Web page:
There seems no single reason
for the sharp sell off. A few major companies had disappointing earnings but overall earnings have been relatively good. Whole Foods Market and energy giant Exxon Mobil
declined after results that disappointed investors. Argentine's apparent debt default may be a factor and also worries about conflicts in the Ukraine and Middle East. Ironically one factor may be an improved economic outlook
for economic growth in the US. Investors may fear that this will mean that the Federal Reserve will cut back on its expansionary monetary policy of quantitative easing even more quickly than it is doing at present. Many analysts have been expecting a correction for some time.
of Charles Schwab said:
“I think it’s healthy and normal at this stage of the monetary cycle. After the run-up in the market we’ve had until now, I’d expect that we’d have a real correction. Whether this is the beginning of one, I don’t know, but I think it would be very healthy to have one. And a decline like this one? It’s O.K. to have it.”
The Dow Jones index closed at 16,563, a fall of 317.06 on the day or 1.88 percent putting it into negative territory for the year. However, the NASDAQ, which fell by an even larger percentage to 4,369.77 with a drop of 93.13 points or 2.09 percent, was still well into positive territory for the year at a 4.63 per cent gain. The S&P index was also still up 4.45 per cent for the year even though it fell 39.40 points, a two percent loss to close at 1,930.67.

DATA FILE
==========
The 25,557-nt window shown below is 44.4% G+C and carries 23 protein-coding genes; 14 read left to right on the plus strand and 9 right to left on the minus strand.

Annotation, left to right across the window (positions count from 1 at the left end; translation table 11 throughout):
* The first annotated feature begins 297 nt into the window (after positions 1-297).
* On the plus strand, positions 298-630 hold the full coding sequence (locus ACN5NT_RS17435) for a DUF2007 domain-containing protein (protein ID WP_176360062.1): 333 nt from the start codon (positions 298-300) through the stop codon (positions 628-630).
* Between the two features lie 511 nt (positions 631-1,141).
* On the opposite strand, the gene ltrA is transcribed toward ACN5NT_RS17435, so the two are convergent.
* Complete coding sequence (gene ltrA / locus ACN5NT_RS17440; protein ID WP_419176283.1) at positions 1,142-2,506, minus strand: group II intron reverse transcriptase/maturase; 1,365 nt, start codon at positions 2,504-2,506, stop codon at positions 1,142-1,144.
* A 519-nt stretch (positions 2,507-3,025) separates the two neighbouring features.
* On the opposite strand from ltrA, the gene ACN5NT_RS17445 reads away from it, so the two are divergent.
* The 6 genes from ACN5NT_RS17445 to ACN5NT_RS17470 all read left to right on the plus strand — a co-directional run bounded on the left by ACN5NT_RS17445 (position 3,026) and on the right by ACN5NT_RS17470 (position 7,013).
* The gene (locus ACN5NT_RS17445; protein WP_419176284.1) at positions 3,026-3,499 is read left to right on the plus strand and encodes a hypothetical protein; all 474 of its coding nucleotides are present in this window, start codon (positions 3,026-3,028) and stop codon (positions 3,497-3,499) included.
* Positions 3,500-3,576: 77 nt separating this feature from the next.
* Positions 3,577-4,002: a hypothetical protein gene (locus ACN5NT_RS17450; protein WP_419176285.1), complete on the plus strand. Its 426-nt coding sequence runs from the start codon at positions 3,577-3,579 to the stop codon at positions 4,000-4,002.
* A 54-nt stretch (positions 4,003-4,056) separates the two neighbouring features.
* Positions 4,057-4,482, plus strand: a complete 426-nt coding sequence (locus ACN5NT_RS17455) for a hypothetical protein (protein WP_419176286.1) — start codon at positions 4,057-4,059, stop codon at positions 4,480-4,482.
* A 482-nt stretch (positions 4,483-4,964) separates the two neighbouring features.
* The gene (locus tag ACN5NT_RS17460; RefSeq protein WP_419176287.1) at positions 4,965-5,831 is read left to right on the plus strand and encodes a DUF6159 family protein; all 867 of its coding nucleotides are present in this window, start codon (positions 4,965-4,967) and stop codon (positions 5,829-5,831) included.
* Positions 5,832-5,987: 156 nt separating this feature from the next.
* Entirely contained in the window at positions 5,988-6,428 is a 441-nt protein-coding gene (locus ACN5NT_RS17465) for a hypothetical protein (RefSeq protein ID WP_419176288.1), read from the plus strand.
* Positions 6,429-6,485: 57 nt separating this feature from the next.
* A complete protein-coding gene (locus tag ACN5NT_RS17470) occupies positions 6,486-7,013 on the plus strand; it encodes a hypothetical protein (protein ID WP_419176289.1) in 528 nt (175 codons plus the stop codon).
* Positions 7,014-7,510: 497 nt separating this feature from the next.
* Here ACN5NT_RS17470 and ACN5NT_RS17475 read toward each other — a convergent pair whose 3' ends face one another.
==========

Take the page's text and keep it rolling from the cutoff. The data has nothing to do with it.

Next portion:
The VIX or Volatility Index, sometimes called the fear index, rose from 13.33 on Wednesday to 16.95 on Thursday. However, even this level is just average over a longer term. The market has been on an upswing since March 2009 without a significant correction since 2012. James Paulsen,
the chief investment strategist at Wells Capital Management said
:“You can definitely say that we are long overdue for a drop like the one we had, What may be happening is that what’s good news on Main Street is no longer good news on Wall Street, that we’re having a divergence, and the market has to get used to that.”
Paulsen was referring to the announcement that US GDP had risen by 4 per cent in the second quarter of 2014, but this may mean as mentioned earlier that there could be an earlier end to monetary stimulation measures such as bond purchases.
The US was not the only area
where stocks fell:
"All major European markets closed in deep red. The Stoxx Europe 600 index XX:SXXP -1.31% lost 1.3% to end at 335.99, marking the lowest close since late April. For July, the benchmark dropped 1.7%, the biggest monthly slide since January.
Germany’s DAX 30 index DX:DAX -1.94% slumped 1.9% to 9,407.48, for a 4.3% decline for July. France’s CAC 40 index FR:PX1 -1.53% gave up 1.5%, closing 4% lower on the month.
The U.K.’s FTSE 100 index UK:UKX -0.64% dropped 0.6% to 6,730.11, erasing its monthly gain to end 0.2% lower in July. "
The MSCI All-Country World Index tumbled 1.5 percent. This was its worst loss
in more than six months.